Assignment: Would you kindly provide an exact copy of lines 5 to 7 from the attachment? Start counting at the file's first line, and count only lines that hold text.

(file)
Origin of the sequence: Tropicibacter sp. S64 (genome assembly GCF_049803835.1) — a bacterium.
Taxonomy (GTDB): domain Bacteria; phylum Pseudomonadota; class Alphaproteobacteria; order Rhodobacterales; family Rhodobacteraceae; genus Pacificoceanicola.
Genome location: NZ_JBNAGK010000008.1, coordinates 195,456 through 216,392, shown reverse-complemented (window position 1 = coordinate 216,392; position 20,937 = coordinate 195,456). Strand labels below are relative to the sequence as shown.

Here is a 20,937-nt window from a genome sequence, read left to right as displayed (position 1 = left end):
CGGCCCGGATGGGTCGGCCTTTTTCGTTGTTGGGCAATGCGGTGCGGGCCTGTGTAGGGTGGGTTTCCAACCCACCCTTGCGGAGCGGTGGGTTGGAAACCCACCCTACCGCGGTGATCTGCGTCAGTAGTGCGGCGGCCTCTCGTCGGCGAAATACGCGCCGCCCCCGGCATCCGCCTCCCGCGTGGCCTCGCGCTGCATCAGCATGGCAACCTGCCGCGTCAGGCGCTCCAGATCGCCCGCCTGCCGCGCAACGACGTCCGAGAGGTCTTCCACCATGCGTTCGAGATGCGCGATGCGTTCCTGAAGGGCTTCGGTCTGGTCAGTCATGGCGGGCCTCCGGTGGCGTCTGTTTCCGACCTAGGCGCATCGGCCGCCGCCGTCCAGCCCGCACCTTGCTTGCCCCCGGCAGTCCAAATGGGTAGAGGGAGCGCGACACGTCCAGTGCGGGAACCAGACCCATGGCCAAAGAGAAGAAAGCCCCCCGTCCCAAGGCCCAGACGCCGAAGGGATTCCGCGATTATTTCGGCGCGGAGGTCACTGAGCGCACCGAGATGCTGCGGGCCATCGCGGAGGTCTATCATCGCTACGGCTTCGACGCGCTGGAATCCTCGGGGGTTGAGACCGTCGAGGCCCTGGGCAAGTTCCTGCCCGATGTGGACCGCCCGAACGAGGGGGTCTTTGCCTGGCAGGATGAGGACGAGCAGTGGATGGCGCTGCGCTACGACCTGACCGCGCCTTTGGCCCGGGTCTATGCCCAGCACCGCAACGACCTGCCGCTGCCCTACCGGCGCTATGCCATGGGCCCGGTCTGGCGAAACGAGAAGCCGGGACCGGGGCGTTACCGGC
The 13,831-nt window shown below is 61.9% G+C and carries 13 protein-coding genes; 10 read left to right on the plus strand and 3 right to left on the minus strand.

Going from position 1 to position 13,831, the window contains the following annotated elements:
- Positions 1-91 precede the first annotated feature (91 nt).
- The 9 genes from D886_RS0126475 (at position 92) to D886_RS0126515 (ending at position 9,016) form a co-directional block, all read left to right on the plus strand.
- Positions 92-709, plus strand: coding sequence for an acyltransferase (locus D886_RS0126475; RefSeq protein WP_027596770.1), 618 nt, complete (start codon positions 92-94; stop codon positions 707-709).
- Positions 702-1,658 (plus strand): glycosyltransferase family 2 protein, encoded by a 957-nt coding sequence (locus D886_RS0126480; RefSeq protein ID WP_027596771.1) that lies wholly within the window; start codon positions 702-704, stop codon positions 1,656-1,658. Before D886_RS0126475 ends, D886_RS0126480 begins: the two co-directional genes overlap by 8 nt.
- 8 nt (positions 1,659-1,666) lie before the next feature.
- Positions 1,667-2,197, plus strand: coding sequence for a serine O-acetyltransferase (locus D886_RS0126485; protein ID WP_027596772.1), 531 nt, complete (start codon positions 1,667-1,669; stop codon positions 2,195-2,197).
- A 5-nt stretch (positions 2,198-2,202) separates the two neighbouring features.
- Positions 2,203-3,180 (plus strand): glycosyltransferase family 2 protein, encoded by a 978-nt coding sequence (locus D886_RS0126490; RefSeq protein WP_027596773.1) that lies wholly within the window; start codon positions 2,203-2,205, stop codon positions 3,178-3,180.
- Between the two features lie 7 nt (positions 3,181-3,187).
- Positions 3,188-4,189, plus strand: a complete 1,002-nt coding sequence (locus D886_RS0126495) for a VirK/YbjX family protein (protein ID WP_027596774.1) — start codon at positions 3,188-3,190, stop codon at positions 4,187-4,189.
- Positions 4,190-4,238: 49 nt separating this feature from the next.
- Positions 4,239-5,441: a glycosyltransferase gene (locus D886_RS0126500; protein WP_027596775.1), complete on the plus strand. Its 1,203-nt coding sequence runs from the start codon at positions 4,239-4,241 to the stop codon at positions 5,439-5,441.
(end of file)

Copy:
CGGCCCGGATGGGTCGGCCTTTTTCGTTGTTGGGCAATGCGGTGCGGGCCTGTGTAGGGTGGGTTTCCAACCCACCCTTGCGGAGCGGTGGGTTGGAAACCCACCCTACCGCGGTGATCTGCGTCAGTAGTGCGGCGGCCTCTCGTCGGCGAAATACGCGCCGCCCCCGGCATCCGCCTCCCGCGTGGCCTCGCGCTGCATCAGCATGGCAACCTGCCGCGTCAGGCGCTCCAGATCGCCCGCCTGCCGCGCAACGACGTCCGAGAGGTCTTCCACCATGCGTTCGAGATGCGCGATGCGTTCCTGAAGGGCTTCGGTCTGGTCAGTCATGGCGGGCCTCCGGTGGCGTCTGTTTCCGACCTAGGCGCATCGGCCGCCGCCGTCCAGCCCGCACCTTGCTTGCCCCCGGCAGTCCAAATGGGTAGAGGGAGCGCGACACGTCCAGTGCGGGAACCAGACCCATGGCCAAAGAGAAGAAAGCCCCCCGTCCCAAGGCCCAGACGCCGAAGGGATTCCGCGATTATTTCGGCGCGGAGGTCACTGAGCGCACCGAGATGCTGCGGGCCATCGCGGAGGTCTATCATCGCTACGGCTTCGACGCGCTGGAATCCTCGGGGGTTGAGACCGTCGAGGCCCTGGGCAAGTTCCTGCCCGATGTGGACCGCCCGAACGAGGGGGTCTTTGCCTGGCAGGATGAGGACGAGCAGTGGATGGCGCTGCGCTACGACCTGACCGCGCCTTTGGCCCGGGTCTATGCCCAGCACCGCAACGACCTGCCGCTGCCCTACCGGCGCTATGCCATGGGCCCGGTCTGGCGAAACGAGAAGCCGGGACCGGGGCGTTACCGGC
The 13,831-nt window shown below is 61.9% G+C and carries 13 protein-coding genes; 10 read left to right on the plus strand and 3 right to left on the minus strand.

Going from position 1 to position 13,831, the window contains the following annotated elements: